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BARD’S FIRST-YEAR SEMINAR FALL SERIES WILL BE HELD IN THE RICHARD B. FISHER CENTER FOR THE PERFORMING ARTS
Emily M. Darrow
Monday afternoon series, “What Is Enlightenment? The Science, Culture, and Politics of Reason,” will include concerts, performances, lectures, films, and panel discussions
ANNANDALE-ON-HUDSON, N.Y.—On Monday afternoons from September 5 through December 5, Bard’s fall 2005 First-Year Seminar program, “What Is Enlightenment? The Science, Culture, and Politics of Reason,” will offer a series of concert programs, performances, lectures, films, and panel discussions. All the events are free and open to the public and will begin at 4:45 p.m. in the Sosnoff Theater of The Richard B. Fisher Center for the Performing Arts at Bard College.
On September 12, the program with Leon Botstein and the American Symphony Orchestra, titled “Reason and Revolution: Beethoven’s Fifth Symphony,” is a highlight of the series. The free event includes a performance of Beethoven’s Symphony No. 5. Following the performance, Botstein and the orchestra will take questions from the audience.
Other events that feature Bard faculty include lectures on October 17, “Science and Religion in the Age of Galileo and Descartes,” with Alice Stroup; October 24, “Producing Knowledge in the Early Modern Curiosity Collection,” with Susan Merriam; November 7, “Mozart’s Final Reconciliation: The Magic Flute and the Enlightenment,” with Christopher Gibbs; and November 14, “Captain Cook’s Endeavor: Science & Exploration in the Pacific,” with Michèle Dominy.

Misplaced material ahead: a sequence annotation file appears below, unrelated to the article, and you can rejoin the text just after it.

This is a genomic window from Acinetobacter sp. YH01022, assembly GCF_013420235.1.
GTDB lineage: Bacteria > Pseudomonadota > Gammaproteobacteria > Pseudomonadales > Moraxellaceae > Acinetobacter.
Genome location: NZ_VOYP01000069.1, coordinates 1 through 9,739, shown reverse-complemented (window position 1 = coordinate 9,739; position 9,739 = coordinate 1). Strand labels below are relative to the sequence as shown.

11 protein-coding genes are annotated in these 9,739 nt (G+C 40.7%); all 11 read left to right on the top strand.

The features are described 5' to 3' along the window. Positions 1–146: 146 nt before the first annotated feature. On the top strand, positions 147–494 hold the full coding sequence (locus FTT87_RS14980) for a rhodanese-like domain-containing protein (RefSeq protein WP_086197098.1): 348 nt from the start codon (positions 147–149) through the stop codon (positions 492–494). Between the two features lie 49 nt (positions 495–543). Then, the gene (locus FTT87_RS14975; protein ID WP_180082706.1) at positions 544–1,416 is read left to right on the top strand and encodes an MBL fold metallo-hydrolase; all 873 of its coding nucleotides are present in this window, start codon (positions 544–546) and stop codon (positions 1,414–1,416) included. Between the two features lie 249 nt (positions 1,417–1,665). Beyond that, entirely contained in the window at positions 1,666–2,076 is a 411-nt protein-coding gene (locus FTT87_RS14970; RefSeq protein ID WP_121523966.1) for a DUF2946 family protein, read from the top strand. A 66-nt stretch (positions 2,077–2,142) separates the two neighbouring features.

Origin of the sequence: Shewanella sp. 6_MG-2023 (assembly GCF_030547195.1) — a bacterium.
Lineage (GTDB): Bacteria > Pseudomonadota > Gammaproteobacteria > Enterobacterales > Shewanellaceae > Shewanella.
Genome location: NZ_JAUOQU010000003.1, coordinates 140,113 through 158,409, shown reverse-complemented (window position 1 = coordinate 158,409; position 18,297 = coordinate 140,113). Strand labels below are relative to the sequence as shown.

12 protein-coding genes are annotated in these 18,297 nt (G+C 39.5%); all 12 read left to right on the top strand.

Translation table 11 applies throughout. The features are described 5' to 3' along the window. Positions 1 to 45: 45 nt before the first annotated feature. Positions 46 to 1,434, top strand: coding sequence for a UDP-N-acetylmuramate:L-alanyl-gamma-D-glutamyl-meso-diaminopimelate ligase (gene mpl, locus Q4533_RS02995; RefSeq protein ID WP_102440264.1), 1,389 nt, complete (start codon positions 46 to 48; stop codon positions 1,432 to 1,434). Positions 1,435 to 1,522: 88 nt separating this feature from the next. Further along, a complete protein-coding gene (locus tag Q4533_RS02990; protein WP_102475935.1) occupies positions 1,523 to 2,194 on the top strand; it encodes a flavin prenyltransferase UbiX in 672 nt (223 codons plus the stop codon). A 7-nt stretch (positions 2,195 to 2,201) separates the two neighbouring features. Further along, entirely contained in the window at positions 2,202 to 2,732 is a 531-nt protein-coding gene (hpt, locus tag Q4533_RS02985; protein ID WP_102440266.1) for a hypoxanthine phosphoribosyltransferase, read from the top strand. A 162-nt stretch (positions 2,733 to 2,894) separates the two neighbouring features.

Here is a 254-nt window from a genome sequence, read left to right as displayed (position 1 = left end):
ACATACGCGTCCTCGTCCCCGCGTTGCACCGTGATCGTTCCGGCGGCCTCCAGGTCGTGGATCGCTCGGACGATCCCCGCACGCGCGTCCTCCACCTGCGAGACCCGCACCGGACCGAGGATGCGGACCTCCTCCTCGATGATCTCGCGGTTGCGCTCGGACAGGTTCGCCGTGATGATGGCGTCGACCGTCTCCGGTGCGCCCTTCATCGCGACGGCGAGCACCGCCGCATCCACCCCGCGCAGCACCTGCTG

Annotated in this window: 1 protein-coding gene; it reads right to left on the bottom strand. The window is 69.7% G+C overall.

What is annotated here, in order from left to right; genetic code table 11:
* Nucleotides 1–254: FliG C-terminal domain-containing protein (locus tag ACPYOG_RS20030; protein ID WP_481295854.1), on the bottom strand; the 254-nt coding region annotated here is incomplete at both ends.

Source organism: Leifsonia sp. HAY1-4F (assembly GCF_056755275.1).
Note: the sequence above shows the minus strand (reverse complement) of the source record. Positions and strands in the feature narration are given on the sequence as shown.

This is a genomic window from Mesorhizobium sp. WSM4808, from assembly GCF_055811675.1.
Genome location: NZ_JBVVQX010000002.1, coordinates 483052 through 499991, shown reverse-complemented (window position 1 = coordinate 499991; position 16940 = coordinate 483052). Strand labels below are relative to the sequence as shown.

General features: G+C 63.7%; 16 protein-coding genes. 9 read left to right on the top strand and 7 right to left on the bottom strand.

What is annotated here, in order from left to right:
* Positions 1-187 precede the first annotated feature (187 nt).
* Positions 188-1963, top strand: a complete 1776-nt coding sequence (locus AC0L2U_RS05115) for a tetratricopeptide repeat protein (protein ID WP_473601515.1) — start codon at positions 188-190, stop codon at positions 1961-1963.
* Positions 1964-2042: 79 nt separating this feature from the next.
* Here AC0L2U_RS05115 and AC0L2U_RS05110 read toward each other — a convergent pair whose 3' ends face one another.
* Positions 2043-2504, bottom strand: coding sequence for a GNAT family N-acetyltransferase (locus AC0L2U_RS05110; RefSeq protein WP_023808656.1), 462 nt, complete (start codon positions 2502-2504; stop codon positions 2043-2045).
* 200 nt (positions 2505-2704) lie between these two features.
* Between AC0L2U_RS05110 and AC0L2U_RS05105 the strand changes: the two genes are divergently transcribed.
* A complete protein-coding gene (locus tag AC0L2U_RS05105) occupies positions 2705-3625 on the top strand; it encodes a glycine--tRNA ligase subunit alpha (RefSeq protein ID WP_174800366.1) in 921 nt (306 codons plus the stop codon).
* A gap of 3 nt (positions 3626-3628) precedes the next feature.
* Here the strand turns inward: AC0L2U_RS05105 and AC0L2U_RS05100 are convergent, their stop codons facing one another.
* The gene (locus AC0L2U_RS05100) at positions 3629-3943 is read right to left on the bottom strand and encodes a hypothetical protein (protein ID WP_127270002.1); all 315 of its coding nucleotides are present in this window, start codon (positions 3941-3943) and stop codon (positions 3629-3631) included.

In addition, there will be a reading by Bard students and faculty of Aristophanes’ The Clouds, directed by Peter Criswell, with Daniel Berthold as Socrates, on September 19. On November 21, there will be a student debate on science and religion. Two films will be screened: the first, Decalogue One: I Am the Lord Thy God; Thou Shalt Have No Other Gods Before Me (1988; 55 minutes), directed by Krzysztof Kieslowski, on September 26; and the second, a film that documents a performance of Mozart’s The Magic Flute, on October 31.
There are also lectures by distinguished outside scholars. On September 5, Stephen C. Angle of Wesleyan University will speak about “Confucian Enlightenment”; “From Island to Mainland: Varieties of Rationality” will be the topic of Columbia University scholar Hossein Kamaly’s talk on October 3; “Philosophy, Science, and Cultural Principles of Reason,” by Emmanuel Chukwudi Eze of DePaul University, will take place on November 28; and Eileen Gillooly of Columbia University will speak about “Gender Trouble in the Age of Reason: Mansfield Park and the Enlightenment Project” on December 5.
The fall lecture series is a part of the First-Year Seminar at Bard College, a required two-semester program for first-year students that introduces them to worldwide, intellectual, artistic, and cultural traditions and to methods of studying those traditions. The lecture series provides a public forum for the students, the public, and leading scholars and artists to explore both contemporary and relevant issues, as well as the latest scholarship on enduring questions.